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What were WRA Forms #2 through #19?

Japanese incarcerees signing up for the War Relocation Authority Work Corps at Poston, Arizona in 1942.(Photo: National Archives and Record Administration)

I started volunteering at the Japanese American National Museum in 2000. I immediately took advantage of one of their services—access to the National Archives WWII War Relocation Authority (WRA) records through the Museum's Hirasaki National Research Center. The WRA was a U.S. government agency formed to handle the incarceration of people of Japanese ancestry under Executive Order 9102, from March 18, 1942 until June 26, 1946.

First, I looked at the WWII Individual WRA form #26. The form was an individual record containing basic information—name, family number, birthdate, birthplace, address prior to removal, occupation, education attainment, language abilities, and ties to Japan—for the roughly 110,000 individuals who entered one of the ten WRA Relocation Centers. 

I thought that this was strange; why wasn't WRA-26 numbered WRA-1? This led me to track down the WRA-1 form, which I eventually found. I also found other WRA forms, most of which were numbered above WRA-26, but I could not find WRA forms between #2 and #20. The question was, why not? 

[Click to enlarge] War Relocation Authority, War Relocation work Corp Enlistment Form WRA-1, April 1942. (Front & Back) 

I found the background on WRA-1. My research led me to what I felt were possible additional, broad historical reasons that the U.S. Government systematically orchestrated the incarceration of people of Japanese ancestry beyond the three reasons (racial prejudice, war hysteria and failure of political leaders) that the 1980 Commission on Wartime Relocation and Interment of Civilians came up with.

I was able to piece together other bits of information and came to the conclusion that one possible reason to move people of Japanese ancestry into the inter-mountain states during WWII was to meet the agriculture labor shortage, due to the military draft and the need for factory workers. I discovered that Idaho and other inter-mountain states asked for more field workers because the government lifted the sugar beet acreage quota that was used to stabilize the price of sugar. Idaho farmers were asked to double the acreage to 100,000 acres of sugar beets, but they only planted 85,000 acres because the farmers felt they might get enough workers for the 100,000 acres. In late April or early May 1942, the sugar beet farmers and the sugar beet companies asked the government to release the Japanese American evacuee farmers and farm laborers who were removed from the Western Defense Command (WDC), which was made up of 108 restricted areas in the country's West Coast.  My father was one of 10,000 evacuees who were given permission to leave the War Relocation Centers in the Fall of 1942, to help save the 1942 sugar beet crop.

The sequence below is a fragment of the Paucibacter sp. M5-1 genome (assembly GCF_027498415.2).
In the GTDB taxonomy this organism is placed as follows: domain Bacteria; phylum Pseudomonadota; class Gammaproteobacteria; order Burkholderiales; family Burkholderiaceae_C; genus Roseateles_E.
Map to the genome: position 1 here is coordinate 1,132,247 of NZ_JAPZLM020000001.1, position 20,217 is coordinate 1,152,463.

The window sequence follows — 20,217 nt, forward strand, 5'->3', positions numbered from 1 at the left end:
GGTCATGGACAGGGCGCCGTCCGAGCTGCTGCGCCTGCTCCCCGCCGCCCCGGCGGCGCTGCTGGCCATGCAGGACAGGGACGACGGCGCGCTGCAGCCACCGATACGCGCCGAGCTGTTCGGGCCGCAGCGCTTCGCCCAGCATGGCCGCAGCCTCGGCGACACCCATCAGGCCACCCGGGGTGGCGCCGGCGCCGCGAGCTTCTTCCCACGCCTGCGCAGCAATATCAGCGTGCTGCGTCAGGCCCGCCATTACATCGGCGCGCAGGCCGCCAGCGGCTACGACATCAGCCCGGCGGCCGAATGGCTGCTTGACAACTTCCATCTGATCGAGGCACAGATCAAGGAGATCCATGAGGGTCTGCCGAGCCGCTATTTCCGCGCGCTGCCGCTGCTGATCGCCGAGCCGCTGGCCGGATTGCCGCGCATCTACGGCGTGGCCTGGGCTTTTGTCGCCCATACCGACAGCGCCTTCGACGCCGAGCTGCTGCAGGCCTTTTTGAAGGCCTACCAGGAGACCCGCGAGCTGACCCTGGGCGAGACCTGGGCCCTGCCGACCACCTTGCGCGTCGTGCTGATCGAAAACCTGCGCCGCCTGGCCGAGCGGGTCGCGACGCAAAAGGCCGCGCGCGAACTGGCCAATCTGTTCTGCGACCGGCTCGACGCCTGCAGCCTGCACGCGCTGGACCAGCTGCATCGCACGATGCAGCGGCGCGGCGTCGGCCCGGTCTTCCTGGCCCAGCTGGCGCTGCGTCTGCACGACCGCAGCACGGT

This brings me back to the WRA-1 form. The War Relocation Work Corps program recruited workers for the government to be used as they saw fit. Families who volunteered could be separated and sent anywhere, at anytime. The evacuees saw the flaws in the program's contract and thus, refused to cooperate, so the program closed in 1942.

It was replaced by a Short Term Leave Program that required an application form to be filled out, find an employer and a place to live, and clearance by the FBI. It granted the evacuee permission to leave the WRA Center for the 1943 spring beet thinning, summer weeding work, and the fall harvest of potatoes and sugar beets. The evacuees were then required to return to the WRA Relocation Center for the winter season.

The WRA forms that I was able to find are in a binder in the Hirasaki National Research Center at the Japanese American National Museum.

                        

© 2020 James K. Tanaka

incarceration janm japanese american Work Corps program World War II WRA Form